Feeling inadequate as a scanner personality
December 3, 2017 2:34 AM   Subscribe

I’ve always been interested in tons of different things at once and I’ve never been very good at specializing. My whole life I’ve felt like this is a weakness, but after reading about Barbara Sher’s concept of scanner personalities (including her book), I have come to accept, even embrace, that this is just a natural facet of my personality. However, there are still times when this makes me feel inadequate and I'd love to hear how others deal with this side of being a 'scanner'.

Though I’ve accepted it (or am getting there), there are times that I do get quite sad I’ve never been able to dedicate myself to one thing in particular and get -really- good at it. I wish I could become a fantastic tennis player, or be an incredible ceramicist, or a skilled baker – anything! But by the time I get decent at something, my interest will wane and I’ll skip off to something new.

For many things it’s very difficult to progress to ‘masterful’ unless you have a great deal of consistent time to spend on it anyway, and since I’m completing my Ph.D. while also taking care of my dog + having a social life + wanting to try different things, I wouldn’t be able to progress much even if I wanted to. I’m currently learning Mandarin, in part because of my degree and in part because it’s a useful skill to have, but I just don’t have the time to continually memorize as much vocabulary as I need and practice as much as I should (and this is not new - I’ve studied three other languages in my past!) This frustrates me because I really feel like I could be really good at something if had the time or the personality to do so, but I largely have neither.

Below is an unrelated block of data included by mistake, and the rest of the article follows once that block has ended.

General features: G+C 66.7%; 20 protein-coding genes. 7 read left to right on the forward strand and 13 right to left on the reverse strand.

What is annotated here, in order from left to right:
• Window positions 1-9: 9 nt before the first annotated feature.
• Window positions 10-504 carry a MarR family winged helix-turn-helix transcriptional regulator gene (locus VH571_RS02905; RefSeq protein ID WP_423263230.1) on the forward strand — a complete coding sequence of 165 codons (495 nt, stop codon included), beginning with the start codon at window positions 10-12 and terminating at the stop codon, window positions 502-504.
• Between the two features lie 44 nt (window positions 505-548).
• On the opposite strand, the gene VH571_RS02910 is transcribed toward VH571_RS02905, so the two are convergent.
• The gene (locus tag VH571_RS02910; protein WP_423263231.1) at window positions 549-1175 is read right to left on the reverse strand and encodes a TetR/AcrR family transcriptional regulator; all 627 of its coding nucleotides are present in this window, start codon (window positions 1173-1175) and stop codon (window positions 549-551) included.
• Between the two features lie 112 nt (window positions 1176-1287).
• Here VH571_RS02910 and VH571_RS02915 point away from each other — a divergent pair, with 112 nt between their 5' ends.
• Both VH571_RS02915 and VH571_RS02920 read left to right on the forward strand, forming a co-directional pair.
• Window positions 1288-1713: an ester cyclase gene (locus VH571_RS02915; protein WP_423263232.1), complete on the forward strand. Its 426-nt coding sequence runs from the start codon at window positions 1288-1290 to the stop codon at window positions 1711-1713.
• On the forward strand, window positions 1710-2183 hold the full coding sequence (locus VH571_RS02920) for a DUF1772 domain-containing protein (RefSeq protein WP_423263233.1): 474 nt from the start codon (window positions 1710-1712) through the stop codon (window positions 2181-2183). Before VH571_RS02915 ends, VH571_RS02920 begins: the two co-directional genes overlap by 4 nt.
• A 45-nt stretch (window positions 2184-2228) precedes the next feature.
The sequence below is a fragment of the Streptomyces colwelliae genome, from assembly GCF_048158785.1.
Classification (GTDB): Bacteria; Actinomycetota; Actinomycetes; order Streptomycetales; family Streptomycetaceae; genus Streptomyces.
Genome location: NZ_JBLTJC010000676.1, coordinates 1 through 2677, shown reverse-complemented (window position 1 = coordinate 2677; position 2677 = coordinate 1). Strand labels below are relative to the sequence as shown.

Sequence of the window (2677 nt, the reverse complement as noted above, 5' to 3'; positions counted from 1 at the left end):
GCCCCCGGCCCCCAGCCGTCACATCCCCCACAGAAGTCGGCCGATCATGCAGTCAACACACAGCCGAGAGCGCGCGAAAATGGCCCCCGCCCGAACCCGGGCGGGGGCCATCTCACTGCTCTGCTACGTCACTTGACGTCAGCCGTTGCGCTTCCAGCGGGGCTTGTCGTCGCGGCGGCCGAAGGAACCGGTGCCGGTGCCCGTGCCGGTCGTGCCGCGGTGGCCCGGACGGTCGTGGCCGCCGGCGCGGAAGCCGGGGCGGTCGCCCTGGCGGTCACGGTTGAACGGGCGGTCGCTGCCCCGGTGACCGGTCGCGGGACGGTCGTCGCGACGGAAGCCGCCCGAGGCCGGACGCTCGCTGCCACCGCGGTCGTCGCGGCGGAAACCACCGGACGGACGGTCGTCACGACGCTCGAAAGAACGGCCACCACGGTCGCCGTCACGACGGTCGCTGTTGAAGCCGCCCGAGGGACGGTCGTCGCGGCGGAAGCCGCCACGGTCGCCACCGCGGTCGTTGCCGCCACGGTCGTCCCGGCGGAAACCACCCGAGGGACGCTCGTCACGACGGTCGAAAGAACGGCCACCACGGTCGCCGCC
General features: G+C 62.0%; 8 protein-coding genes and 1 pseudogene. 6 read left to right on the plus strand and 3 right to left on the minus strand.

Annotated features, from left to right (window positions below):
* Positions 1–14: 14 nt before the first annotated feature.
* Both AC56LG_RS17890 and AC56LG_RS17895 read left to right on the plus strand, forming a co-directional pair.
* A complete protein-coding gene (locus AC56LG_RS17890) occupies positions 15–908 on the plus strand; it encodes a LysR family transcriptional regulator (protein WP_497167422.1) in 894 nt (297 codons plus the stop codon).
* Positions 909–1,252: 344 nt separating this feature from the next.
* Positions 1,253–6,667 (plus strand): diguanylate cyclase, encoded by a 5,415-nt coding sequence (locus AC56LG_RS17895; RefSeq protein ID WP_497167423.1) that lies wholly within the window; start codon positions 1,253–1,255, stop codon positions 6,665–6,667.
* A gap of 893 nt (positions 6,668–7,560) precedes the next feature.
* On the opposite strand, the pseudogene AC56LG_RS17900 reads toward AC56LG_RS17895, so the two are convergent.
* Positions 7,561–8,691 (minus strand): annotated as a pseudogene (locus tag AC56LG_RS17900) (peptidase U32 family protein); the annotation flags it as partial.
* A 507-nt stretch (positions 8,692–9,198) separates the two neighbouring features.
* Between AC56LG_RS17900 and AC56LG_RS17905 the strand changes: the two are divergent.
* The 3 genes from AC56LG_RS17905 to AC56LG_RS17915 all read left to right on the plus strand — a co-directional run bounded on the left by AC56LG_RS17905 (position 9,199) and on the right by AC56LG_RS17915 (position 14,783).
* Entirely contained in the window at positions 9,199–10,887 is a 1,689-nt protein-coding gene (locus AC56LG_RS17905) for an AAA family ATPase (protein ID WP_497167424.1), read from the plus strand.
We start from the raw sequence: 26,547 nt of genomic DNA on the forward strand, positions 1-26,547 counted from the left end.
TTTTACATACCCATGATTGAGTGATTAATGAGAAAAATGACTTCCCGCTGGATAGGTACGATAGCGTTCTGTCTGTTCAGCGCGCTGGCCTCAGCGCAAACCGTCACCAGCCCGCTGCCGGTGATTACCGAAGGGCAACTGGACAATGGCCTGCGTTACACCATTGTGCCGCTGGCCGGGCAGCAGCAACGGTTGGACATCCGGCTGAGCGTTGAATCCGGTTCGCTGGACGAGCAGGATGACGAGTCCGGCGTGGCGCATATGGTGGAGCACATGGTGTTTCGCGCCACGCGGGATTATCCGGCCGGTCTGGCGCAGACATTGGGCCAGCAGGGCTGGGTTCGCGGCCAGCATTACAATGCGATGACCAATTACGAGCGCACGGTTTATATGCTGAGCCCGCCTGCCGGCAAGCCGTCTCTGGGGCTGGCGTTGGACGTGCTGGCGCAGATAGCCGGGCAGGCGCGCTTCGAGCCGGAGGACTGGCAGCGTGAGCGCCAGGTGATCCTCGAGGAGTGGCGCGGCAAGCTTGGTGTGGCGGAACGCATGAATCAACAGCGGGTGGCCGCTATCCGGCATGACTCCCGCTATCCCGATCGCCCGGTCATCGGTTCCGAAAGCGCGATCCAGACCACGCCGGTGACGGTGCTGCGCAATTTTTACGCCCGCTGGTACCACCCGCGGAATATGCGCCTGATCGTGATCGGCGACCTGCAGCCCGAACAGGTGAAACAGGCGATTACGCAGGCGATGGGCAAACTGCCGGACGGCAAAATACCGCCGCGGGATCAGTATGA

Even my Ph.D. research, which ostensibly should demonstrate my mastery of some topic, approaches something from four different perspectives/methodologies because I found that way more interesting (and useful) for understanding it. I'm pretty sure that some specialists in my department think my research is superficial rather than holistic as a result.

I see some benefits of having this personality – it’s easy for me to have conversations with people because of my dabbling and my interest in hobbies in general. I’m decently good at a lot of cool stuff and I can find connections between a lot of disparate activities/things/ideas/whatever. But when I see other people accomplishing fantastic things with their dedication – running marathons, shredding on their guitars, achieving whatever long-term goals they’ve set out – I get sad and jealous, and feel like I’ve just been wasting my time in some ways.

For the most part I'd like to learn how I can reframe my thinking at these moments when I feel like a "master of none". Do any of you have these conflicting feelings? I’d also love to hear your stories about accepting your scanner personality type and some of the positive ways you view it. Or, alternatively, have any of you pushed through despite having a scanner personality and become a specialist in some way?

Thank you!
posted by thebots to Human Relations (17 answers total) 38 users marked this as a favorite
I don't know if this helps, and I've just 3 hours ago completed an extremely holistic unconference, but... I never knew what to do so I just drifted through about ... oh .. 25+ jobs; plastics, moldmaking, bodyshop work, concrete laying/pumping, a bit of mold-making and formwork, security - also a lot of solo travel.. you get the idea. In a REALLY roundabout way I discovered landscape architecture and have found it very useful to see what I previously did as filling space with things, things of plastic, of wood, of concrete and also developing very good situational awareness and understanding the language of industry, of makings things .. and of creating waste.

Now I form space itself; envision, describe and produce spaces which don't yet exist for people to live in using my landscape training coupled with these other, earlier languages.
Much of what I do now, I often feel on the edge, but now (generally) enjoy that as I have my framework of being.
I haven't stooped gobbling information and diverse conversations but I'm somewhat able to structure and focus my appetite.
The baker, the ceramicist, the guitarist - they too will have to have explored far, far more than what we see, for them to reach the peaks they do. I will watch this conversation with all ports open.
posted by unearthed at 3:20 AM on December 3, 2017 [2 favorites]